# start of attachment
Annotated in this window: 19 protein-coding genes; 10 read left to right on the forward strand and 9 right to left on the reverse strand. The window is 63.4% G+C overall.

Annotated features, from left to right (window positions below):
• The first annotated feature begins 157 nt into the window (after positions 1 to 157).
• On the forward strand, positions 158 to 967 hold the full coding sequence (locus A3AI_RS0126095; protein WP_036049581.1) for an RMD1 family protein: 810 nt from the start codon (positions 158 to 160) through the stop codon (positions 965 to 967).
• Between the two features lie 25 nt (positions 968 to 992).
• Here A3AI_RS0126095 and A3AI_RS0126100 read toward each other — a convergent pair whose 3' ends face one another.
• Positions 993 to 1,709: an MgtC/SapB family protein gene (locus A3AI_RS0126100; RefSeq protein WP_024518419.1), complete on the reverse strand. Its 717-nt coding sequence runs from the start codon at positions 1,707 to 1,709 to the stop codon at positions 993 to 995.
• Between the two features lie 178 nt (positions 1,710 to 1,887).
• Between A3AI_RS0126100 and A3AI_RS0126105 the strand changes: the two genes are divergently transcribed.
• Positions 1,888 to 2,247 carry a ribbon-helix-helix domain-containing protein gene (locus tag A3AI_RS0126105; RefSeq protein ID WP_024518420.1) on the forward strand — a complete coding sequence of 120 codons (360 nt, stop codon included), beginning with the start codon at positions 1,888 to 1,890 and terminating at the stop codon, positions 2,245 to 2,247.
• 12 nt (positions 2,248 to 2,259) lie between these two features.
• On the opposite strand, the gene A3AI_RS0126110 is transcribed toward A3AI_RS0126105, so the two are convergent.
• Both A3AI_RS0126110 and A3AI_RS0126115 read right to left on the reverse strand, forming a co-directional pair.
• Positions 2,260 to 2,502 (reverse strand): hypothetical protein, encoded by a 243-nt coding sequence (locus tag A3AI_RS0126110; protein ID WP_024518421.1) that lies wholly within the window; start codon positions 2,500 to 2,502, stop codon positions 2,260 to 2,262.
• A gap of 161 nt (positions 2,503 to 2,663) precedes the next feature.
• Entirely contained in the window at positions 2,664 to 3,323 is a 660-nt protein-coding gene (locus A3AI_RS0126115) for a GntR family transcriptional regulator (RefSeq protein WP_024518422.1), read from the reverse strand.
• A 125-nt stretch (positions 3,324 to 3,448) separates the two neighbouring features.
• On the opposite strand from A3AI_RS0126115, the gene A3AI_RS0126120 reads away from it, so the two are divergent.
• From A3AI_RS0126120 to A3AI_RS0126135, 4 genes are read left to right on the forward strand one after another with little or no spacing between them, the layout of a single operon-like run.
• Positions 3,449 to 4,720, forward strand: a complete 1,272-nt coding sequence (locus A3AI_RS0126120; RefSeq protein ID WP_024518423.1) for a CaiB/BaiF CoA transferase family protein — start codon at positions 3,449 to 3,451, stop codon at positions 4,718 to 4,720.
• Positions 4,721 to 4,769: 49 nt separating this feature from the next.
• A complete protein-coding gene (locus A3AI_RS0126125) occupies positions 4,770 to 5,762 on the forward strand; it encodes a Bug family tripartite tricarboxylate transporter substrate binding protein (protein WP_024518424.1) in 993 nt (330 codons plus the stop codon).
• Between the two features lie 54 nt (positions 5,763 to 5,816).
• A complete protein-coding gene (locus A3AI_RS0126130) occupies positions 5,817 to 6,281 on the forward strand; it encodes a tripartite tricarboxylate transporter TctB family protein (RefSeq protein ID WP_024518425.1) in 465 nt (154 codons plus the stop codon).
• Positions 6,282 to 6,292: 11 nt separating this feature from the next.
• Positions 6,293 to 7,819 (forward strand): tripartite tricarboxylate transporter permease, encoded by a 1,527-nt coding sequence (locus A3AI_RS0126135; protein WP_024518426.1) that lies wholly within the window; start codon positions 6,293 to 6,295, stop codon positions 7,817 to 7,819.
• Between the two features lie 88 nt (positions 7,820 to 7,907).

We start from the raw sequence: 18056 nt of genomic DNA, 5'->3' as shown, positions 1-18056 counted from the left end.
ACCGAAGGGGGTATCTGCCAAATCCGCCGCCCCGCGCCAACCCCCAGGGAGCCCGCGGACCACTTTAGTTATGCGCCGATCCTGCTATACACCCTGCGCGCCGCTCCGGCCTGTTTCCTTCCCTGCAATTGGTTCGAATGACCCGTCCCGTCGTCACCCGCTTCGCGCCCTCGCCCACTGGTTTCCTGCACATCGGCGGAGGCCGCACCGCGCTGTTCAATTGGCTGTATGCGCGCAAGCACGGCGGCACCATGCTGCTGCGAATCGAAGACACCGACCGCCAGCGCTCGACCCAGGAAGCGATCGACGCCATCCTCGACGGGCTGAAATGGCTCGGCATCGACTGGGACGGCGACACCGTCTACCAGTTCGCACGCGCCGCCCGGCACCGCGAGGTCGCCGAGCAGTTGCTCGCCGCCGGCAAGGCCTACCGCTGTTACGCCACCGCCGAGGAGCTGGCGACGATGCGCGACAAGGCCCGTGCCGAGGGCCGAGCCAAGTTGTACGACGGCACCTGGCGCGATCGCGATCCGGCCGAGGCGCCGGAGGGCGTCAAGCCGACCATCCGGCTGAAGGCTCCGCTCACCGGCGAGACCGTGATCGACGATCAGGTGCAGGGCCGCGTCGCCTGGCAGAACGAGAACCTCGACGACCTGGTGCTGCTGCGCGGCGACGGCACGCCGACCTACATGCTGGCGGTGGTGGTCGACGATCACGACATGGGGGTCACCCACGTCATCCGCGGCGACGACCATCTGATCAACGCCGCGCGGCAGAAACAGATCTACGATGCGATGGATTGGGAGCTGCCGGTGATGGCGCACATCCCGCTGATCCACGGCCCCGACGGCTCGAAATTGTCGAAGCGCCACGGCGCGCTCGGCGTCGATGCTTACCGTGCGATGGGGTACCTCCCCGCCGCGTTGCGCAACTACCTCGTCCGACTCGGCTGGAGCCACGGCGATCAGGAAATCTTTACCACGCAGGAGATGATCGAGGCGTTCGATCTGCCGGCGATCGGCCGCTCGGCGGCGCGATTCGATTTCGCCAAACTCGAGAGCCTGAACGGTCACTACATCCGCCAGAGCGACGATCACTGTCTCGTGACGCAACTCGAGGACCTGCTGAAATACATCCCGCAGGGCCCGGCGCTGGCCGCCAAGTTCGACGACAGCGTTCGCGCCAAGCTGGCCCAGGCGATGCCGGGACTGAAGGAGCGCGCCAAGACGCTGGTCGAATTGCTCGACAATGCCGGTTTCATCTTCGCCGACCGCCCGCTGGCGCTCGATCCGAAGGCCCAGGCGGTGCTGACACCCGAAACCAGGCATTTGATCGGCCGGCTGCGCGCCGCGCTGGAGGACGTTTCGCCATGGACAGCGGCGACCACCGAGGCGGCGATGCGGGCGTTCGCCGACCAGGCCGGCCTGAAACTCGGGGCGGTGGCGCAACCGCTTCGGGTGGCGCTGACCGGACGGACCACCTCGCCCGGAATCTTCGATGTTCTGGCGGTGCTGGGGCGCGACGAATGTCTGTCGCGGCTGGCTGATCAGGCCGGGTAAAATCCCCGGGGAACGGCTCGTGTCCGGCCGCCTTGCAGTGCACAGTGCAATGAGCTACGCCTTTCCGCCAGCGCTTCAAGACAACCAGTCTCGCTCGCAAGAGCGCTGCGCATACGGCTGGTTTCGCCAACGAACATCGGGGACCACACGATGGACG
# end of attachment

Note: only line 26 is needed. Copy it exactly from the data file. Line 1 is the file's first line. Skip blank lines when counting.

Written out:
• Positions 6,293 to 7,819 (forward strand): tripartite tricarboxylate transporter permease, encoded by a 1,527-nt coding sequence (locus A3AI_RS0126135; protein WP_024518426.1) that lies wholly within the window; start codon positions 6,293 to 6,295, stop codon positions 7,817 to 7,819.